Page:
Presynaptic control of synaptic transmission by GABABRs has been established for various transmitter systems, including glutamatergic and GABAergic transmission (Bowery et al. 1981; Connors et al. 1988; Deisz and Prince 1989). Accordingly, the robust inhibitory effect of GABABRs as presynaptic autoreceptors at GABAergic synapses has been well documented in diverse brain regions including the neocortex and hippocampus (Misgeld et al. 1984; Peet and McLennan 1986; Oláh et al. 2009). However, while divergence in the sensitivity to GABABR-mediated heterosynaptic inhibition at major glutamatergic pathways have been long recognized in the forebrain (Lanthorn and Cotman 1981; Ault and Nadler 1983; Molyneaux and Hasselmo 2002), little is known of GABABRs in diverse INs types, let alone the differential nature of this. Prior in situ and immunocytochemical studies suggested that GABABRs are present at high levels in somata of some, but not all interneuron types (Fritschy et al. 1999; Sloviter et al. 1999). In fact, for postsynaptic compartments our recent results demonstrated that morphological subtypes of PV and CCK INs show substantial differences in GABABR surface density, as well as in the postsynaptic currents (Booker et al. 2013, 2017). Furthermore, at the presynaptic level, dendritic- and perisomatic-targeting PV IN subtypes were found to be sensitive to GABABR-mediated inhibition at their output synapses, albeit differentially (Booker et al. 2013). For perisomatic synapses formed by putative BCs, earlier electrophysiological investigations using minimal stimulation indicated that GABABRs modulate GABA release at most, but not all axon terminals (Lambert and Wilson 1993). Consistent with these findings the present anatomical results show that individual perisomatic inhibitory axon terminals contain variable levels of the receptor depending on their neurochemical identity: CCK-positive terminals have consistently high densities, whereas PV-positive axon terminals show a dichotomy with one half of them containing an approximately four-times lower density and the other half being negative for GABABRs. In good agreement, our data obtained by minimally stimulation and paired recordings converges, demonstrating that GABABR activation markedly reduces transmission at CCK output synapses (Neu et al. 2007; Lee and Soltesz 2011; Booker et al. 2013; Jappy et al. 2016), but has an approximately twofold weaker effect at PV synapses at the concentration of baclofen used in our experiments. In contrast to the findings of Lambert and Wilson (1993), however, all putative PV axons and identified unitary connections were affected to a similar degree and no baclofen insensitive connections were found. These electrophysiological findings suggest that the molecular dichotomy observed at the level of the individual axon terminals in the electron microscopic level (see Fig. 4) affects the multiple synaptic contacts formed between individual pre- and postsynaptic neurons (Buhl et al. 1994; Bartos et al. 2001) in a stochastic manner. What trafficking mechanisms can maintain such a homogeneous distribution of dichotomy in individual axons remains an interesting open question.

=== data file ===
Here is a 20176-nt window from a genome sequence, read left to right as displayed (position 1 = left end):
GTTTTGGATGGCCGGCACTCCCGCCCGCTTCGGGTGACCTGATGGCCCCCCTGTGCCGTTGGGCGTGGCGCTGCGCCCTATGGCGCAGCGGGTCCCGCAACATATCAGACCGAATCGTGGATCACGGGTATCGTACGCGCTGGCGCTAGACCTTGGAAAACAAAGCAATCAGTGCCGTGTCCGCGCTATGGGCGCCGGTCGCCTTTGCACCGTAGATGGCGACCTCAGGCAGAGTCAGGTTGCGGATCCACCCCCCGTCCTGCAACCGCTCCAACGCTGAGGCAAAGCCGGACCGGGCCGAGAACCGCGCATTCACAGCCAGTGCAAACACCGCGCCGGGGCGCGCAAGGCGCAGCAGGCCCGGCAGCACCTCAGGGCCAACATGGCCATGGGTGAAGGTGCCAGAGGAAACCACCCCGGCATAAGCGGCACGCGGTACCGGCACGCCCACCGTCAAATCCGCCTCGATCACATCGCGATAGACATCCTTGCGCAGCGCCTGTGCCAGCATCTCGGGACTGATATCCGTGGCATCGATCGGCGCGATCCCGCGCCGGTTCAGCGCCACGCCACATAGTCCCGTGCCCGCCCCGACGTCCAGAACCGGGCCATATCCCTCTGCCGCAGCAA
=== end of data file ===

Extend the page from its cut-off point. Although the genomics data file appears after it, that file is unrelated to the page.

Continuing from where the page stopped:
Molecular and functional dichotomy of BC synapses